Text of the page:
Mr. BAILEY. The next witness will be Clarence Mitchell, National Association for the Advancement of Colored People.

Mr. Mitchell, will you come forward and identify yourself fully to the reporter and proceed with your testimony.



Mr. MITCHELL. Thank you, Mr. Chairman. I am Clarence Mitchell, director of the Washington Bureau for the National Association for the Advancement of Colored People. I have a statement which runs two and a half


If I

Mr. Chairman, I would like to read it.

Mr. BAILEY. That will be fine. You just proceed in your own way making your presentation and we will withhold questions until you have concluded your statement.

Mr. MITCHELL. Mr. Chairman, and members of the subcommittee, I wish to thank you for this opportunity to appear and present testi

5 Burkhardt in "News and Cues," February 1959.

mony on behalf of the National Association for the Advancement of Colored People.

At its national conventions, the NAACP has consistently adopted resolutions calling for safeguards against racial segregation in the expenditure of public funds. This applies to all public funds, whether for education or any other purposes.

I would like to mention two examples of why such protection must be written into the law, if the Federal Government is to avoid getting into the business of underwriting further defiance of the United States Constitution.

Some members of this subcommittee will recall that we have again and again urged that Public Laws 815 and 874 include protection against improper expenditure of the funds provided by these laws. Congress has declined to include such language for a number of reasons, but one of the principal reasons given is that the executive branch can do what is required without additional authority.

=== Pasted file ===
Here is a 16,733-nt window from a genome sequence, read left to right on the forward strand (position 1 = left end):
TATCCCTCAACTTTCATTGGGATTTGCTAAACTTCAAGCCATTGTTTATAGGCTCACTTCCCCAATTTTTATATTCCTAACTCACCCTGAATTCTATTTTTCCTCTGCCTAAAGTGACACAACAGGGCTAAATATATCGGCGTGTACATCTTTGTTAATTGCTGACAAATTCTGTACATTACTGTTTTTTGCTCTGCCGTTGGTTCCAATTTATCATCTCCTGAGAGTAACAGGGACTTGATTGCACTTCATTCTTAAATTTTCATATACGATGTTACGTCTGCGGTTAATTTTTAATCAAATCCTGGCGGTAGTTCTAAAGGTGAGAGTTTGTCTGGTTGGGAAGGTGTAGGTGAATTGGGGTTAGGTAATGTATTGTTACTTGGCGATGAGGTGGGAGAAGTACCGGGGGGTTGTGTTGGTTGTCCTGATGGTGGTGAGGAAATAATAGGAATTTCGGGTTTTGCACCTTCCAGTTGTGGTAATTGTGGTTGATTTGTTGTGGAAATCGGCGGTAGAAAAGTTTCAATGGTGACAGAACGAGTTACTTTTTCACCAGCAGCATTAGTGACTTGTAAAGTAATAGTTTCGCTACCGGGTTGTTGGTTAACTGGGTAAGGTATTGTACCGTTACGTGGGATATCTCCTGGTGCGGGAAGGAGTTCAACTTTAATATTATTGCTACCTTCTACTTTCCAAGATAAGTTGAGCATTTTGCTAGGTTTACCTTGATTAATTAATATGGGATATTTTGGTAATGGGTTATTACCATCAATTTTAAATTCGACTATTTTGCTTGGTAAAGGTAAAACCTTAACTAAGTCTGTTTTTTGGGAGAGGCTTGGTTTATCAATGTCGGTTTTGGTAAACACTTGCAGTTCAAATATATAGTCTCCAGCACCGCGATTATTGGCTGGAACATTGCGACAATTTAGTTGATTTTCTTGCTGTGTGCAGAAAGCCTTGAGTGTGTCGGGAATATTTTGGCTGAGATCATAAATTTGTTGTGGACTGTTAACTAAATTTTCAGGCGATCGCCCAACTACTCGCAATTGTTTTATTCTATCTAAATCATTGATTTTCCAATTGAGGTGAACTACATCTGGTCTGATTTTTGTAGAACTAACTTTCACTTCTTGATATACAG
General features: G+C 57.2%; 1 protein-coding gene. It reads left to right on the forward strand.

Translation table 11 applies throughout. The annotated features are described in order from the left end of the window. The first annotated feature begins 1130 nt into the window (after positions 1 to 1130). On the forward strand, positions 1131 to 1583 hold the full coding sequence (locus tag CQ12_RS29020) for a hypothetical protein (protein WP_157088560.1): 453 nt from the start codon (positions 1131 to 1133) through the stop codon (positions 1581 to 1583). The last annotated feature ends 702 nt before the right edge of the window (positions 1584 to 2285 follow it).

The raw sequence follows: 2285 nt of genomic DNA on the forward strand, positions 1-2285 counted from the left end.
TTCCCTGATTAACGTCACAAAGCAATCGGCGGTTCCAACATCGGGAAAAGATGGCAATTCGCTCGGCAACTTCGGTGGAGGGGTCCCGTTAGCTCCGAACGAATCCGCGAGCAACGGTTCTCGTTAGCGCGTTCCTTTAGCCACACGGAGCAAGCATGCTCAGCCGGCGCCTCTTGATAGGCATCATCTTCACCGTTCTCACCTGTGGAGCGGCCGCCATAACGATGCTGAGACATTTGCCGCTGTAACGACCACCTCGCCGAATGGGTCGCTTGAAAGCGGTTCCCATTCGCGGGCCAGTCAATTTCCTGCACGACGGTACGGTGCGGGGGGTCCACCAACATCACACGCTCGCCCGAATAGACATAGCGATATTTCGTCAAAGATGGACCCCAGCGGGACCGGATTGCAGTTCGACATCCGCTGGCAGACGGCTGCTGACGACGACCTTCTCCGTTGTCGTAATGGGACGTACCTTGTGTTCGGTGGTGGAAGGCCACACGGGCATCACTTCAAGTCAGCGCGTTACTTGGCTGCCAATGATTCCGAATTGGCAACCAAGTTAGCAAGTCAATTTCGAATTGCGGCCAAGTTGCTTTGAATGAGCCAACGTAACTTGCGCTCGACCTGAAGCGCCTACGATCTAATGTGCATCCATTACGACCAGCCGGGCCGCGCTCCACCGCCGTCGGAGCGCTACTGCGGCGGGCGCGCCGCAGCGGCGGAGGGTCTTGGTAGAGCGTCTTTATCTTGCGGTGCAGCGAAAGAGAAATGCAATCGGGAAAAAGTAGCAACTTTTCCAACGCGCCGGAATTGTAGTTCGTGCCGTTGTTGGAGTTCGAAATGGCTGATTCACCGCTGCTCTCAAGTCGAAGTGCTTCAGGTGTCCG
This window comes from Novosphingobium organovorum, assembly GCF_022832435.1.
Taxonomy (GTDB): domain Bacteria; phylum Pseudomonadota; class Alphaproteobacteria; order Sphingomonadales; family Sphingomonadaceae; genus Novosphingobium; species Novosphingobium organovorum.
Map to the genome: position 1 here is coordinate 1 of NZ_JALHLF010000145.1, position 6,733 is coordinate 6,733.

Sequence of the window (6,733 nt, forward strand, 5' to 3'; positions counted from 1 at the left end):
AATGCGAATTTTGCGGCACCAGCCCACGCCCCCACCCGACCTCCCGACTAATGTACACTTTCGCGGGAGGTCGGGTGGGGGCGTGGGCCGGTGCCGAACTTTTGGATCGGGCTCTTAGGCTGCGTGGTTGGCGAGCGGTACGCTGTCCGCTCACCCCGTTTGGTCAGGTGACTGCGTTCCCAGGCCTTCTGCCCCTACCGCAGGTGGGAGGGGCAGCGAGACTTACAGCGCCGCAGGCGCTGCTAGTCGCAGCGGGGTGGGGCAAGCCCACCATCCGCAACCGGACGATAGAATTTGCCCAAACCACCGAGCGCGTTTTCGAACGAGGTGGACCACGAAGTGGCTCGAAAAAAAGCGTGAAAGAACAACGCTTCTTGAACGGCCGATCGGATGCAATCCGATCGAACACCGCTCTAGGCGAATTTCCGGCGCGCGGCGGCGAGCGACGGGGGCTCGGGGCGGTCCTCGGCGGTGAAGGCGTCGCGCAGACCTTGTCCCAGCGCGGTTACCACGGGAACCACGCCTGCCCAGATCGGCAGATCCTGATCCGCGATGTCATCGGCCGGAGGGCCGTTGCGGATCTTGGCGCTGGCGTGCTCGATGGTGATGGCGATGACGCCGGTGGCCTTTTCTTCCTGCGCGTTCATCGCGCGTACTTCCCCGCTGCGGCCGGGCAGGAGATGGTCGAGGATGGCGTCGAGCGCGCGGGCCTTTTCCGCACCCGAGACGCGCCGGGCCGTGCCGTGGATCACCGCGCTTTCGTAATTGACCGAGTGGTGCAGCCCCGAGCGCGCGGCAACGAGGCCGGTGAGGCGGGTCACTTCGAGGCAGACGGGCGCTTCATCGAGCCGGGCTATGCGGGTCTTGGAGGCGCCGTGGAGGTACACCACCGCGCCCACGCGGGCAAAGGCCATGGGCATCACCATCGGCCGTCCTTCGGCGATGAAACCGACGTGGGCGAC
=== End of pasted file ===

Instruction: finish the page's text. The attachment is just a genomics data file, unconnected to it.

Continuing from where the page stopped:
The year 1958 offers two illustrations of how the executive branch is tolerating and even encouraging defiance of the law. In Pulaski County, Ark., $800,000 in Federal funds made possible the construction of a public school for children of civilian and military personnel at the Little Rock Air Force Base. When that school opened in September 1958, colored children were excluded and they are still excluded, even though the sole justification for this school is that it is to .serve children whose parents work on the base or are there on military duty.

At last count, this school was equipped to serve approximately 1,200 children. There are about 120 colored children who would be eligible to attend if they were not barred because of race.

This is an example of Federal toleration of illegal use of aid to education funds.

At the Redstone Arsenal in Alabama, 21 acres of land were transferred to Huntsville, Ala., school district in 1958. This land is to be used for a segregated elementary school.

I refer to this case as an instance in which the executive branch is encouraging defiance of the law, because it could have been avoided. If the military authorities had kept the land and built a school on it, the present policies of the Department of Defense which require that all children who are eligible be admitted without regard to race, would insure that there would be no segregation.

Thus, those who are responsible for this land transfer have succeeded in overruling the Chief Executive and the Secretary of Defense. Instead of calling a halt to this kind of insubordination, the Department of Defense has attempted to justify it, as follows:

Under the provisions of existing law and policies established by the United States Commissioner of Education, children residing in federally impacted areas must be educated in schools operated and controlled by local public school agencies in accordance with local laws and standards unless the local agency is unable to provide such education.

There is little doubt that this kind of duplicity will continue until Congress, or the courts, eliminate it.

In testimony presented to the 85th Congress, we submitted information on the amount of money the defiant States receive for public